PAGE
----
Piggybacking off my recent post “But, my dog isn’t food motivated” I thought I’d touch on another thing I hear commonly from clients – “I don’t want to bribe my dog with food.”
For some reason, a lot of people see using food in training as some form of corruption, like if they use food the dog will like them less. Let me tell you this secret – it’s not true. In fact, the opposite is true. I know, I know. You want your dog to work because they love you or because you’re in charge. Nope. You don’t work for free and neither do dogs. You go to work to get a paycheck. Should we start saying you’re being bribed to go to work? Maybe as a joke but I doubt you really see yourself going to work and receiving a paycheck for those hours worked as an illegal or dishonest thing. No, you earned that paycheck. And it keeps you coming back week to week.
Motivation takes many forms and drives everything that you, me and your dog does. So what’s the difference between a bribe and motivation? Let’s look at definitions:
Bribe – “persuade (someone) to act in one’s favor, typically illegally or dishonestly, by a gift of money or other inducement.”
Motivation – “the reason or reasons one has for acting or behaving in a particular way.”
When training obedience behaviors, we start with food to lure a dog into the position we’re teaching. The dog follows the smell of the food into position and then we pay (reward) the dog in that position. Over time we fade out the food lure, move to a hand signal and eventually verbal cue, and the dog only gets the food if they do the right thing. They did the job and they get the paycheck. If the dog does the wrong thing, like goes into the wrong position, then we cancel the food reward and the dog doesn’t earn it.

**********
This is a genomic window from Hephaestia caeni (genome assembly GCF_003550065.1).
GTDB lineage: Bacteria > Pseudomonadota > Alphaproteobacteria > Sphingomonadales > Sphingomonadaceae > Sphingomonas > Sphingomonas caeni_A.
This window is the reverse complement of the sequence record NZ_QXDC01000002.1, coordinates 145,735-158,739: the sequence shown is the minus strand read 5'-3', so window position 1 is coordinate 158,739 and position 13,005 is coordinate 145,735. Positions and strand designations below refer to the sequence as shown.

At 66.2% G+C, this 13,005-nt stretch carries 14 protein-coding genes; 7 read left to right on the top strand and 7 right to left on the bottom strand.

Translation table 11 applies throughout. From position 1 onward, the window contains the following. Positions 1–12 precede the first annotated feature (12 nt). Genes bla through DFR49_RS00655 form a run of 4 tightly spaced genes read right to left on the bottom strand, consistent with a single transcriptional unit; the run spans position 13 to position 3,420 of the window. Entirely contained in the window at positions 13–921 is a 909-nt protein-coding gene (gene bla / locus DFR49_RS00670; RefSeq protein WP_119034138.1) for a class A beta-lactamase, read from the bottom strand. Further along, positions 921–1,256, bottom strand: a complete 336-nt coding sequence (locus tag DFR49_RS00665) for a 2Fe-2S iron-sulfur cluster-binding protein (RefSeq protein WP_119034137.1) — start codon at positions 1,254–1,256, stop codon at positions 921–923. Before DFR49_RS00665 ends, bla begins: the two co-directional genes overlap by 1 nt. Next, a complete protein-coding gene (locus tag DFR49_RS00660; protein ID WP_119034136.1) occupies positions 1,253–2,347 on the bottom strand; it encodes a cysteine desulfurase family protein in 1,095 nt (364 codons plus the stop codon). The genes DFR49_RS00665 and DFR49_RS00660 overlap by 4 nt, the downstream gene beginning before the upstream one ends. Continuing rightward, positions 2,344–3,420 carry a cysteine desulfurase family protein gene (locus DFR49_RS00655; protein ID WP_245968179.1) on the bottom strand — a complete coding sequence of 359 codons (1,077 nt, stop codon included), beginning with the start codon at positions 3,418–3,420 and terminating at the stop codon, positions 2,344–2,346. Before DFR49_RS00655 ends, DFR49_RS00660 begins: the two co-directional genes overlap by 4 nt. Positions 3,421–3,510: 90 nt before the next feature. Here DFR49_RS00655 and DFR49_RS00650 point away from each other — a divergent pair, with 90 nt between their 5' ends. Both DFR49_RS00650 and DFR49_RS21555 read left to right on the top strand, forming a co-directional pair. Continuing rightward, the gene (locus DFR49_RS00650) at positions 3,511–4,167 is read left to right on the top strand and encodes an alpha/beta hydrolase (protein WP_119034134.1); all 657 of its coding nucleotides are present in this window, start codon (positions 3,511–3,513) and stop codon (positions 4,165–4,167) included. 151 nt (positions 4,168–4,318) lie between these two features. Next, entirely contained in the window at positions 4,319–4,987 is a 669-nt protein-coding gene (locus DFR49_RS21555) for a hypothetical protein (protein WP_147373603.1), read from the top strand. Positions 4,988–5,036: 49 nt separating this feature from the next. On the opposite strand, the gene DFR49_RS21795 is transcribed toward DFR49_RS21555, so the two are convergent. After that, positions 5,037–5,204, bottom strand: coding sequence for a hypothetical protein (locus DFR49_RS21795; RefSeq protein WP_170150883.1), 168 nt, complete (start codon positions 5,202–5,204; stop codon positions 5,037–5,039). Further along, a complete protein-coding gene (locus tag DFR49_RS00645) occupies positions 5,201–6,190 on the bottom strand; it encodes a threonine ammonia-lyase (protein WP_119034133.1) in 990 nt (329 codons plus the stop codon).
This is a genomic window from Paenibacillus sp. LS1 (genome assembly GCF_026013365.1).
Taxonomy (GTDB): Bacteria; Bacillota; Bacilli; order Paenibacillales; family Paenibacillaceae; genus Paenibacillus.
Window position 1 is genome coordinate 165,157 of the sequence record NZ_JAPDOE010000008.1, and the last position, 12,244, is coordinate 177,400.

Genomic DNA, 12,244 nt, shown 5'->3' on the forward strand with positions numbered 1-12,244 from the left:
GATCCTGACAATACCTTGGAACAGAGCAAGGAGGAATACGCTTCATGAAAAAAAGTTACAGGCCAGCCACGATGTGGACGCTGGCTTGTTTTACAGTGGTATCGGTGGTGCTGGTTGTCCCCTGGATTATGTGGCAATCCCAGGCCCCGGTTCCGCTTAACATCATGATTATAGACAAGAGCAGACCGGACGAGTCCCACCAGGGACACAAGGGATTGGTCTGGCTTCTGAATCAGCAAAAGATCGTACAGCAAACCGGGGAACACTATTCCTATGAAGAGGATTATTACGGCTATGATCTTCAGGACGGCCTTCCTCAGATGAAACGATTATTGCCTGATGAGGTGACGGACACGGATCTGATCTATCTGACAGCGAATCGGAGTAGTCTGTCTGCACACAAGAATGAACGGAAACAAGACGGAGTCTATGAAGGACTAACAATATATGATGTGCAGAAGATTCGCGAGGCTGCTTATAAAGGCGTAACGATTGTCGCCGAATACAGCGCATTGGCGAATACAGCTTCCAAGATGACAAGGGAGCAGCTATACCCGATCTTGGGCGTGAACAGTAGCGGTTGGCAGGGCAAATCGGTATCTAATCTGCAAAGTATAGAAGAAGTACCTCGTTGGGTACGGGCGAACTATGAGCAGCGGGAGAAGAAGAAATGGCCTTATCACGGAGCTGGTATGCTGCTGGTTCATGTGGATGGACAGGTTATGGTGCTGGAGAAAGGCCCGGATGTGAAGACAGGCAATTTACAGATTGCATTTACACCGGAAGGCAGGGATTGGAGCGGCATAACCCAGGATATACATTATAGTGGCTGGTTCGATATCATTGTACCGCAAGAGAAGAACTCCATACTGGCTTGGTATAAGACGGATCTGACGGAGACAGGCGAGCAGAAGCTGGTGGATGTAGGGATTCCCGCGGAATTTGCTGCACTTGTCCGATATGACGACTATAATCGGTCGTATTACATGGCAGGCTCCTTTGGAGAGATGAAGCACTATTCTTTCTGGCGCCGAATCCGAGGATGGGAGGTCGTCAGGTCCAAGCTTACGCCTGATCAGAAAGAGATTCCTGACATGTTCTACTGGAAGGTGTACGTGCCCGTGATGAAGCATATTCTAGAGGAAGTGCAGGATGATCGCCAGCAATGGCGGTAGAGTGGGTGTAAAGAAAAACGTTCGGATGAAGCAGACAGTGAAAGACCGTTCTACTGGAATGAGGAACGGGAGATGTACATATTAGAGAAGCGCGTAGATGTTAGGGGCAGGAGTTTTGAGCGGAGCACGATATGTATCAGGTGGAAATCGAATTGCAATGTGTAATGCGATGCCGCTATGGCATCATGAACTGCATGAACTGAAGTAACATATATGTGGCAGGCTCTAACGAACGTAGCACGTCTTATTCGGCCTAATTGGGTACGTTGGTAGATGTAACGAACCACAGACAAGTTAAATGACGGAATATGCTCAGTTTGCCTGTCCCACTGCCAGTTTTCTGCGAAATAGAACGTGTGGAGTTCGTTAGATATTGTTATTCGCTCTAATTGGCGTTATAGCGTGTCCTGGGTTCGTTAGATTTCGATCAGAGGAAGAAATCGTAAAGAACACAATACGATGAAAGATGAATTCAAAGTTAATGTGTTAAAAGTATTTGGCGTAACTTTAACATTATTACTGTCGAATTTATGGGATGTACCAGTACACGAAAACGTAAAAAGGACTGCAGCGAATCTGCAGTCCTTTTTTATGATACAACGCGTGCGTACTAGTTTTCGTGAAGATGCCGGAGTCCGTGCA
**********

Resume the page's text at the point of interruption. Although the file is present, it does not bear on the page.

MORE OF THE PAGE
In cases where we are helping a fearful, anxious or aggressive dog, and need to change how the dog feels about a situation (like helping him not be afraid of strangers or have his food bowl taken away), we use food to build a strong positive association between the scary thing predicting really yummy food is coming. Eventually, if done right, the dog goes from “I’m afraid of that” to “Yippee, I love that because it predicts steak!”
How are either of these situations bribery? They’re not. They’re operant and classical conditioning, not bribery. They’re science.
I could feasibly make a case that bribery happens with poor training mechanics by incompetent trainers or regular people who just don’t know any better. Here’s an example. If every time you wanted your dog to sit, you first went to the treat jar, got a treat, showed it to him and then said, “Look what I have…now sit.” Maybe that’s bribery. But competent trainers don’t train like this.
What’s different? We teach the dog what we’re asking them to do in order to get the paycheck. We break it down into manageable parts so the dog wins often and stays in the game. Then we make it gradually harder. And after the dog is reliably trained, we move intermittently rewarding them with food to help keep the behavior strong. This is the same idea behind slot machines. They don’t pay out every single time, but the chance that they will next time keeps you playing. But we can’t do it too soon, or the dog will quit playing our game.
So please, use food in training. I promise you it’s not nefarious and it’s not going to damage your relationship. In fact, your dog will love you more if you’re the cheese lady.
If you need help finding a qualified trainer, check The Academy for Dog Trainers directory or the Pet Professional Guild directory. If you still can’t find help or are unsure if the trainer you’re considering is using the right methods, contact me. I also offer remote sessions for many issues.
And remember, there’s only a few days left to register for my Dogs & Storks: Preparing Families With Dogs For Life With Baby workshop in Brooklyn, NY. I hope to see you there!